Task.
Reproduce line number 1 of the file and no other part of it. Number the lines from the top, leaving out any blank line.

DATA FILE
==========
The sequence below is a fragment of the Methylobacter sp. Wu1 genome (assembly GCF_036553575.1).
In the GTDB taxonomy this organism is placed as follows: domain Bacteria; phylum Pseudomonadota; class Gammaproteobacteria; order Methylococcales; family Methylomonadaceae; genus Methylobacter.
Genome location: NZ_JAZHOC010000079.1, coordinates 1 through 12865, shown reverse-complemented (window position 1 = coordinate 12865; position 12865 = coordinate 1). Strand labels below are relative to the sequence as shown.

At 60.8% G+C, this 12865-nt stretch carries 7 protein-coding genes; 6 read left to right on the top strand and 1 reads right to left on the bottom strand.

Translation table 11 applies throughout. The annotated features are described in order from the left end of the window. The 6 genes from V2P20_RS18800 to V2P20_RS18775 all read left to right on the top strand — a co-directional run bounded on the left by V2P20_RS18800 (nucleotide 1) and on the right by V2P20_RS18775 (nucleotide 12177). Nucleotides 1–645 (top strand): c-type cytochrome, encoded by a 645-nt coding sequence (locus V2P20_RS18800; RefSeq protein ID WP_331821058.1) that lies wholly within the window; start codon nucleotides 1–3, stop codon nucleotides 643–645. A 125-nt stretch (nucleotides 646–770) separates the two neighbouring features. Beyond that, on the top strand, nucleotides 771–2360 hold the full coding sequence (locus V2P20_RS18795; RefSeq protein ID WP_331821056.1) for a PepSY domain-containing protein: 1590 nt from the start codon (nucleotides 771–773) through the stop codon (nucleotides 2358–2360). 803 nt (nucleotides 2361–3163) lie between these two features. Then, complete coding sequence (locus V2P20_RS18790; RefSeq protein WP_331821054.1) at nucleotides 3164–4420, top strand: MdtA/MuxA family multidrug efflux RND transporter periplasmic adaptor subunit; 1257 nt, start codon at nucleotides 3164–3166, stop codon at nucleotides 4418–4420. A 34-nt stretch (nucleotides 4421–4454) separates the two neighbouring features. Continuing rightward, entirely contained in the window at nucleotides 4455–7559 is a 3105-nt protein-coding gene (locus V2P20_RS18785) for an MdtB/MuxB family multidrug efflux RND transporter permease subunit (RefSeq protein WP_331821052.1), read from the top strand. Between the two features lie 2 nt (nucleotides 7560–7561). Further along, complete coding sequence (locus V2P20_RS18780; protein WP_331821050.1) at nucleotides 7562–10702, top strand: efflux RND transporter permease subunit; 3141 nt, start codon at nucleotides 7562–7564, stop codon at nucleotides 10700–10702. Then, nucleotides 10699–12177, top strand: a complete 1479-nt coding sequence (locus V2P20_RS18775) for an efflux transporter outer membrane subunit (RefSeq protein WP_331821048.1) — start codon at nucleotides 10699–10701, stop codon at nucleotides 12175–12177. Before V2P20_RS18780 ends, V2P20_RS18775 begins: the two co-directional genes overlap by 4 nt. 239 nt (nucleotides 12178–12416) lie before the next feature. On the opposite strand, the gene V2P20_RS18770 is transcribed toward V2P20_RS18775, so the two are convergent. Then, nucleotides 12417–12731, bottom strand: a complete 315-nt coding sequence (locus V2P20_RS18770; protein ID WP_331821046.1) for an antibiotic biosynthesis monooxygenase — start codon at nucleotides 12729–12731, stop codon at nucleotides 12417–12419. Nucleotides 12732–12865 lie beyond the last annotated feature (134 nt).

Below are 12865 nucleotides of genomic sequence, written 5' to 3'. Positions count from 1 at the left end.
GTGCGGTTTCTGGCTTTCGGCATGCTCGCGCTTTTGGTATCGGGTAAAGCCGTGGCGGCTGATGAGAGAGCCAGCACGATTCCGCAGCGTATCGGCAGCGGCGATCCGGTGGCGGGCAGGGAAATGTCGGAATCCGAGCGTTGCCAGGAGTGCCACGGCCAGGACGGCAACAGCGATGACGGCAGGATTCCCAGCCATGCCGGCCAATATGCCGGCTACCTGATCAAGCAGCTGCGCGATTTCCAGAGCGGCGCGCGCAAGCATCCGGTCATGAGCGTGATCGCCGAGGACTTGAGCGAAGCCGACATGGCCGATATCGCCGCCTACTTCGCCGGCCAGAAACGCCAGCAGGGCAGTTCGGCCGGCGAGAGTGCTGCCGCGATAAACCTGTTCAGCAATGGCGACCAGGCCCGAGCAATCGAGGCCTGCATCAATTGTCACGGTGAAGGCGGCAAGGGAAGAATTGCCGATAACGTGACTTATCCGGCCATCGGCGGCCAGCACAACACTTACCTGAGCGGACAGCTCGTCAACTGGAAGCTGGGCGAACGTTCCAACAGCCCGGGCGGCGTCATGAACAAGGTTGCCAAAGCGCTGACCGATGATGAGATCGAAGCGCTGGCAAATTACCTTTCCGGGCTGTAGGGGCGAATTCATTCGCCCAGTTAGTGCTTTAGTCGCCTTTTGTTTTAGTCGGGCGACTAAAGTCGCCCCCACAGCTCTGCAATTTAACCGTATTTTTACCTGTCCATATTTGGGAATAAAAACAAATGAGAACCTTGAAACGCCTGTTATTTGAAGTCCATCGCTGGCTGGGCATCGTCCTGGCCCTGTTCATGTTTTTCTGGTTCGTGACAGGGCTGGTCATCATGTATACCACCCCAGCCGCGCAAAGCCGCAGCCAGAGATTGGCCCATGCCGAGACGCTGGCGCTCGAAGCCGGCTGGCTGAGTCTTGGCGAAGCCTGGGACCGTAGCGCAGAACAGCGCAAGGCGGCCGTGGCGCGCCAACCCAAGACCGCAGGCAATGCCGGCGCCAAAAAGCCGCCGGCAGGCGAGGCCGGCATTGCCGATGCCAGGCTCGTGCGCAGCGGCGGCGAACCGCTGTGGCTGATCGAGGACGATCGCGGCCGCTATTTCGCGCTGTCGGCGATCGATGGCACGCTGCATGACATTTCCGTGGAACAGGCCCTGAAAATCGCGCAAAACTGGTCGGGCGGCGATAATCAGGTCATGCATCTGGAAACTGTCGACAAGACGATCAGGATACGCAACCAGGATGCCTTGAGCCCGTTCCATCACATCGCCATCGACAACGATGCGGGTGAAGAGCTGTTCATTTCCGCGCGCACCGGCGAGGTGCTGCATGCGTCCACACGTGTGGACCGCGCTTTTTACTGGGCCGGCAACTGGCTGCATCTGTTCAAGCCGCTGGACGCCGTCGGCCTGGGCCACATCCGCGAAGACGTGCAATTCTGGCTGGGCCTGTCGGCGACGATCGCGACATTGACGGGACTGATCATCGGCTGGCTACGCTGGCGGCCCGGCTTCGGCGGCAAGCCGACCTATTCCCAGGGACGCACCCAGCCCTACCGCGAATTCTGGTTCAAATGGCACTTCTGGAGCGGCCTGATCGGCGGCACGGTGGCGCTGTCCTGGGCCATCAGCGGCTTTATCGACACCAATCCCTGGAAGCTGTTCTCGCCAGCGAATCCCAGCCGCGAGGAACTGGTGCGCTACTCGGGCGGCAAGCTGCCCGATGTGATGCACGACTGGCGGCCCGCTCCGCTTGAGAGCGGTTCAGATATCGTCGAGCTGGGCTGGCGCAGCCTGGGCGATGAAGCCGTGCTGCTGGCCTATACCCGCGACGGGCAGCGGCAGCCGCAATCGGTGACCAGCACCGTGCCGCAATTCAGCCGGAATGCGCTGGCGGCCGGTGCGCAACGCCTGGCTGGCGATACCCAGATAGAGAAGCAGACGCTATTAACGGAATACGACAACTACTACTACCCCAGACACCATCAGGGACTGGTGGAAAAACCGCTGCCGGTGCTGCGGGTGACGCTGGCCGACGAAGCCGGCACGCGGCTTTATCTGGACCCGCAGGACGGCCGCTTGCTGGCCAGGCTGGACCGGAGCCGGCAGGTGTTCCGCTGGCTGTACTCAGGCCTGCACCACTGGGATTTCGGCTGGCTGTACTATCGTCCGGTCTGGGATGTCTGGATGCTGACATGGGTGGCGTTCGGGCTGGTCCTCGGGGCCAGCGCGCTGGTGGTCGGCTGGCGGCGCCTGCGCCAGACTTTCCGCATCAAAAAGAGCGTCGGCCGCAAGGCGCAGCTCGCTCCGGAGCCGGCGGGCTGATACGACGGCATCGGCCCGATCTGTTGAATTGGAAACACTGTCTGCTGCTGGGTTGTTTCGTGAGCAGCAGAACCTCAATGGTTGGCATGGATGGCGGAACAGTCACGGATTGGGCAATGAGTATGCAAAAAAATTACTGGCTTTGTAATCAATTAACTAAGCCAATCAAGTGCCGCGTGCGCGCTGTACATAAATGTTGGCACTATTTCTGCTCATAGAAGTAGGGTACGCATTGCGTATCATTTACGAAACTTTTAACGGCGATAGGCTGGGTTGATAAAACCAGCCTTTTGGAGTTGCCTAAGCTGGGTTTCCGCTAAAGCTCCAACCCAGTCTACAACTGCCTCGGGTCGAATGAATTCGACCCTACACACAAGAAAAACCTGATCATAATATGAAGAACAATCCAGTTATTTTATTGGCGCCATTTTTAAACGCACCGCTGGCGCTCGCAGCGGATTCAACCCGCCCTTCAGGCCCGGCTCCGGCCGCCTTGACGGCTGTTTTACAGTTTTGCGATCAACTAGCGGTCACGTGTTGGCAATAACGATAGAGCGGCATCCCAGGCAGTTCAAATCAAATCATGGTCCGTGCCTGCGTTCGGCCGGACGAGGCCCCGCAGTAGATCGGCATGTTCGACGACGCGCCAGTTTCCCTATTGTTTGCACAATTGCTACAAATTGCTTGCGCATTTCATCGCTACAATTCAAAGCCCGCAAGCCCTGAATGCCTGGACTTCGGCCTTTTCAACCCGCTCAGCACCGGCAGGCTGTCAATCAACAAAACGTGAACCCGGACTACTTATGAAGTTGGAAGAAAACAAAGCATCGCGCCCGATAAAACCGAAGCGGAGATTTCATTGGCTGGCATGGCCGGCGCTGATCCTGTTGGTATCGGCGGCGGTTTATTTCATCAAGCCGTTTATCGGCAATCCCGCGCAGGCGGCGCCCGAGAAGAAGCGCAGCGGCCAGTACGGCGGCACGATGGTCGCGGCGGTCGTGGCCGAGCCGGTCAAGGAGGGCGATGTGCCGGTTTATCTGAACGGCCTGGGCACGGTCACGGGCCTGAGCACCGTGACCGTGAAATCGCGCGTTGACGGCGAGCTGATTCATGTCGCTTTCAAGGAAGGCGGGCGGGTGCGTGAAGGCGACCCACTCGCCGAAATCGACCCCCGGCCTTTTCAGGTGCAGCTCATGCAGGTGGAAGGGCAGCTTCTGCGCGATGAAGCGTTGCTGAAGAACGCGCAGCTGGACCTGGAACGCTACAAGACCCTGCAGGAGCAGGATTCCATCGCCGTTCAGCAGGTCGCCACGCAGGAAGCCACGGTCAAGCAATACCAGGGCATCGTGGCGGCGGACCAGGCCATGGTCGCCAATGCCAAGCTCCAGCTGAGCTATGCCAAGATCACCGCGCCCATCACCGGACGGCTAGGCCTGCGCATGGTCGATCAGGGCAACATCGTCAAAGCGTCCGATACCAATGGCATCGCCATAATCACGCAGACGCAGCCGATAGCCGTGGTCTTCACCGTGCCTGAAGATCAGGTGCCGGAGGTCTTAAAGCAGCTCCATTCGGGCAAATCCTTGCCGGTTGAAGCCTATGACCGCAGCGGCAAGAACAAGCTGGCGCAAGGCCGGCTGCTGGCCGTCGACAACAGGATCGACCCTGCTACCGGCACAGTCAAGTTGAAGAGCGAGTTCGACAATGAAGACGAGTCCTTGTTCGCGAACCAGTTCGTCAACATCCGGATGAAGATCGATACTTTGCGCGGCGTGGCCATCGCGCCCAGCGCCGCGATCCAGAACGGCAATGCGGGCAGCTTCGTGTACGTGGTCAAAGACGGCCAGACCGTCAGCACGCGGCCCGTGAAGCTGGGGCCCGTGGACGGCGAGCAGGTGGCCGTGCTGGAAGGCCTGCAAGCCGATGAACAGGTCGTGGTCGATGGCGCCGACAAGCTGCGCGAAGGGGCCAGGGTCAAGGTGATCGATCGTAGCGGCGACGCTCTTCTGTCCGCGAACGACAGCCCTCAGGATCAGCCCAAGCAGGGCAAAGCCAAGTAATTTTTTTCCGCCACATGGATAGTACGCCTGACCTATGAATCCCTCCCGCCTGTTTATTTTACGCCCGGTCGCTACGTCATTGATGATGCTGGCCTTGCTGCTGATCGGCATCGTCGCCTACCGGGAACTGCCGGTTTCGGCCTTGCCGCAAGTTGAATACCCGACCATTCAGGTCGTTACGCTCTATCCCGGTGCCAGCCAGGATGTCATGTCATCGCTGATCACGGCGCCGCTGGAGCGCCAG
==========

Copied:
The sequence below is a fragment of the Methylobacter sp. Wu1 genome (assembly GCF_036553575.1).